Washington, D.C.Around noon on Sunday, Jan. 18, still hungover and sore from dancing at an Afro-punk inaugural ball afterparty until 3 am, I roll off the couch at my friend's house in D.C.'s Columbia Heights neighborhood.

For two months through Election Day last year, I made $450 a week as a field organizer for the Barack Obama campaign in Virginia. And now, amid D.C.'s euphoria two days before he's sworn in as president, I've been keeping the party going with a different kind of canvassing.

No time to shower, shave or eat, my brother, four friends and I take a jammed Metro train to the Smithsonian station. It's a beautiful thing, migrating with the multiethnic masses eager to hear pop music and Obama himself at the Lincoln Memorial.

For 99.9 percent of the hundreds of thousands on the Mall, the mood is cheerful. But in true D.C. fashion, the gathering also includes a few protesters. One group of about a dozen activists—dressed in orange jumpsuits with paper bags over their heads like the unfortunates imprisoned at Guantánamo—circle the Washington Monument to remind Obama to keep his pledge to close Gitmo.

We also stumble across people holding signs warning onlookers against "baby-killing women," "porn freaks," "drunks," "homos," "Jesus mockers," "Mormons" and, uh, "sports nuts"?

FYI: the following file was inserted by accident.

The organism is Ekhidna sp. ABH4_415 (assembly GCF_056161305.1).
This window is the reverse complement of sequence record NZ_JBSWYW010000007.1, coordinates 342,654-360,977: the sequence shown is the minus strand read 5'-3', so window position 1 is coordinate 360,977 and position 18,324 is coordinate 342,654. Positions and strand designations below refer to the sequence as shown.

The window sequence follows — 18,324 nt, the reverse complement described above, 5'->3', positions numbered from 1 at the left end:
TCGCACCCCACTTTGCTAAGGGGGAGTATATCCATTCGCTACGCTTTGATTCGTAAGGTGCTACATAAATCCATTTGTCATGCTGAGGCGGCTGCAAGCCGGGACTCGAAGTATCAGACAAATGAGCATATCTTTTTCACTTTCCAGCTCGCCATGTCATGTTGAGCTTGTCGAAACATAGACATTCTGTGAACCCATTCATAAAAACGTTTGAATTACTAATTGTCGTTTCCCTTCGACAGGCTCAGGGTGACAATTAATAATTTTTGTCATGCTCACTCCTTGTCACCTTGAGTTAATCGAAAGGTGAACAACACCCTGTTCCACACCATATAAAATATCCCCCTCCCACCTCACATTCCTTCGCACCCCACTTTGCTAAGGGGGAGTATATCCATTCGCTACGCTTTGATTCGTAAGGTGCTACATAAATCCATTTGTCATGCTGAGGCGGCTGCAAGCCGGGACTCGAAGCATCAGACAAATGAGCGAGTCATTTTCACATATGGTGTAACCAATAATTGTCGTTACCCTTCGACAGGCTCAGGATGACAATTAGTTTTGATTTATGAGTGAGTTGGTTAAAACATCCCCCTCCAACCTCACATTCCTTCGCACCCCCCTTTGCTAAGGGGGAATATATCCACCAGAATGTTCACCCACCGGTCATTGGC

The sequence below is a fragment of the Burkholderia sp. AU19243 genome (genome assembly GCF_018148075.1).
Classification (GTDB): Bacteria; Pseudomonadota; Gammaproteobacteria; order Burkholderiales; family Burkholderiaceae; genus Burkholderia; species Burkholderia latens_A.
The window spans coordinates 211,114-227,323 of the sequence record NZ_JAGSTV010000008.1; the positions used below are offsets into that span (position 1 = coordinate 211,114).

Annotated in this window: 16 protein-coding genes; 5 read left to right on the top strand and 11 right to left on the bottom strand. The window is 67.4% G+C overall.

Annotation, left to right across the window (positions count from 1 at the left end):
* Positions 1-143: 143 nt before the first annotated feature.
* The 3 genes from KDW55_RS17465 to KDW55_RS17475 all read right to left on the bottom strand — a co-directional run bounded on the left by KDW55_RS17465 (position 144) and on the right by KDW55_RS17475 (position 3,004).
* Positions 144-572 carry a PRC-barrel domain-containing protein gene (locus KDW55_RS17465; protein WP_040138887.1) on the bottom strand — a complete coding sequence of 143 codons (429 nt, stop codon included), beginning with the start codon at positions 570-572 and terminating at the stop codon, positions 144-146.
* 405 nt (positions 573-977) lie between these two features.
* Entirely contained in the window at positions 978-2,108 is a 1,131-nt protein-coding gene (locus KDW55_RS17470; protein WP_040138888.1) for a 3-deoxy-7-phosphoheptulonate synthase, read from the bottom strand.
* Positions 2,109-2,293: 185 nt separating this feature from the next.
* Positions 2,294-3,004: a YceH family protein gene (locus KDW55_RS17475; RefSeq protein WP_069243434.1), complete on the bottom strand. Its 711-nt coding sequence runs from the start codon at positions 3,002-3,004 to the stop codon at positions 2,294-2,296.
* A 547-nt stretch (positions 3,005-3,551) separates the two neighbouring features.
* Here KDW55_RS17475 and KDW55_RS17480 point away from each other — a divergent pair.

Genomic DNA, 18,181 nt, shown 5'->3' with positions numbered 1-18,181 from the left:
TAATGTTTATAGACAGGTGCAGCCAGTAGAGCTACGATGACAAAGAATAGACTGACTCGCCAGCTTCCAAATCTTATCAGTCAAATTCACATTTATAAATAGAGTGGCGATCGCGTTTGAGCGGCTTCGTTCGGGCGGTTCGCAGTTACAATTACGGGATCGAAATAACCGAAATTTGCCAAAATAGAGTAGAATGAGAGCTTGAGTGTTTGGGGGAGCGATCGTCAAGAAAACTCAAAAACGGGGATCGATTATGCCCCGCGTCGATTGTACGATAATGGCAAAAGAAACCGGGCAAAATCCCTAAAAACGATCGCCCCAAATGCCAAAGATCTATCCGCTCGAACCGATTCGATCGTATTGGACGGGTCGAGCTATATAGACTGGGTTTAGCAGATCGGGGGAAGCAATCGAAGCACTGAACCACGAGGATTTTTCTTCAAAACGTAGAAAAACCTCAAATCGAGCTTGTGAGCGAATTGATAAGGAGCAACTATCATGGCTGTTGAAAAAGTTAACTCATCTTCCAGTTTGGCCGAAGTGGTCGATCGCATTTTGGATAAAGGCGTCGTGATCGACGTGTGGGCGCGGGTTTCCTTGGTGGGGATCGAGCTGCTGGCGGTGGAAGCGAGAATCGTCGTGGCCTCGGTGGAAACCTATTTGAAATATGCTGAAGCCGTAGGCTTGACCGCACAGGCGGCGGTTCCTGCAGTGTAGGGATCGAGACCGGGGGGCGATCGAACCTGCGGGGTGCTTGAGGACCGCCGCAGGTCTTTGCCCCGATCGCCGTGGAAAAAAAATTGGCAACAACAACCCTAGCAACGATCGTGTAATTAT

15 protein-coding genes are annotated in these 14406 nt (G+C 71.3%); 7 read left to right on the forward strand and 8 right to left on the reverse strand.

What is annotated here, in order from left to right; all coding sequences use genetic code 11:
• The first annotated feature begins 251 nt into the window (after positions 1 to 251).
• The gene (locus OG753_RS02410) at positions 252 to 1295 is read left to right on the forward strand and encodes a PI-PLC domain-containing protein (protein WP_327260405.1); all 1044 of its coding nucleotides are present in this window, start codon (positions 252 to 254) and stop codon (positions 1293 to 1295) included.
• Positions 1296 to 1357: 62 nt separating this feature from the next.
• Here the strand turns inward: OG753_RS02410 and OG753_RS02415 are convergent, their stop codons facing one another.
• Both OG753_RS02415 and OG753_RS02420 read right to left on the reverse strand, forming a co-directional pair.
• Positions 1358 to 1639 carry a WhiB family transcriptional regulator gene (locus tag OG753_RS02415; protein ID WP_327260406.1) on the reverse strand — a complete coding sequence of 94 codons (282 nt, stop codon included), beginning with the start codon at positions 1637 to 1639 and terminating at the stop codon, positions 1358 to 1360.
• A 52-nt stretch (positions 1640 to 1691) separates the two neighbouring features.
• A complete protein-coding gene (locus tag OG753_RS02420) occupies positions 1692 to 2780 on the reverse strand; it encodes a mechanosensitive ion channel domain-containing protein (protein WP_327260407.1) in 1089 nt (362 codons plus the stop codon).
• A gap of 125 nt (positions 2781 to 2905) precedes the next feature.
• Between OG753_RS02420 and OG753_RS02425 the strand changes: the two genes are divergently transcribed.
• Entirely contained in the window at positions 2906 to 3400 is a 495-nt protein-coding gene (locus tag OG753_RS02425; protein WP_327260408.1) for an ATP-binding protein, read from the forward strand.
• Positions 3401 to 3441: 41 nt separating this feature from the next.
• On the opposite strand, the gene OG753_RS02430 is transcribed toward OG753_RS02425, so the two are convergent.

After an uplifting prayer by the Rev. Gene Robinson, the show itself features music by such pop luminaries as Bruce Springsteen, Stevie Wonder, Bono and Pete Seeger, as well as historical readings by celebs like Tom Hanks, Tiger Woods and Jamie Foxx.

Obama brings the house down at the end with a brief, stirring speech. Though the star-studded lineup occasionally leaves the event feeling more like an Oscars production, I feel bizarrely proud of all that is American pop culture.

Just to exit afterward takes about a half-hour of shoulder-to-shoulder waiting. We walk to Chinatown for dinner before hopping back on the Metro to head back to my parents' house in Maryland for a brief stopover. In a sign that advertisers never miss a chance to co-opt whatever's hot, the Gallery Place/Chinatown stop station is covered with Obama-themed IKEA ads displaying slogans like "Embrace Change," "Fiscally Responsible Home Furnishings for All" and "Change Begins at Home!"

I pick up my dad's Subaru and drive about 45 miles south to Dumfries, Va., where there's a potluck at one volunteer's home. And it's a great feeling when about 30 of us reunite, bringing together many of the foot soldiers who helped a Democratic presidential candidate win Virginia for the first time since 1964.

I leave just before midnight and get back to D.C. around 12:30 am for another inaugural all-night dance party DJ-ed by Moby at the famed 930 Club. The show is sold out and everyone's packed in, sweating but determined to dance till the sun rises. Even an hourlong power outage can't stop the party from continuing deep into the night, making good use of D.C.'s modified alcohol regs during Inauguration week (bars can serve Obama-holics until 5 am).

I was supposed to volunteer early Monday, Jan. 19, following Obama's call for a national day of service in honor of Martin Luther King Jr. Day. But for one day, I just need someone to help me get home. Even if I am sleep-deprived and a little stinky, the future never looked so good.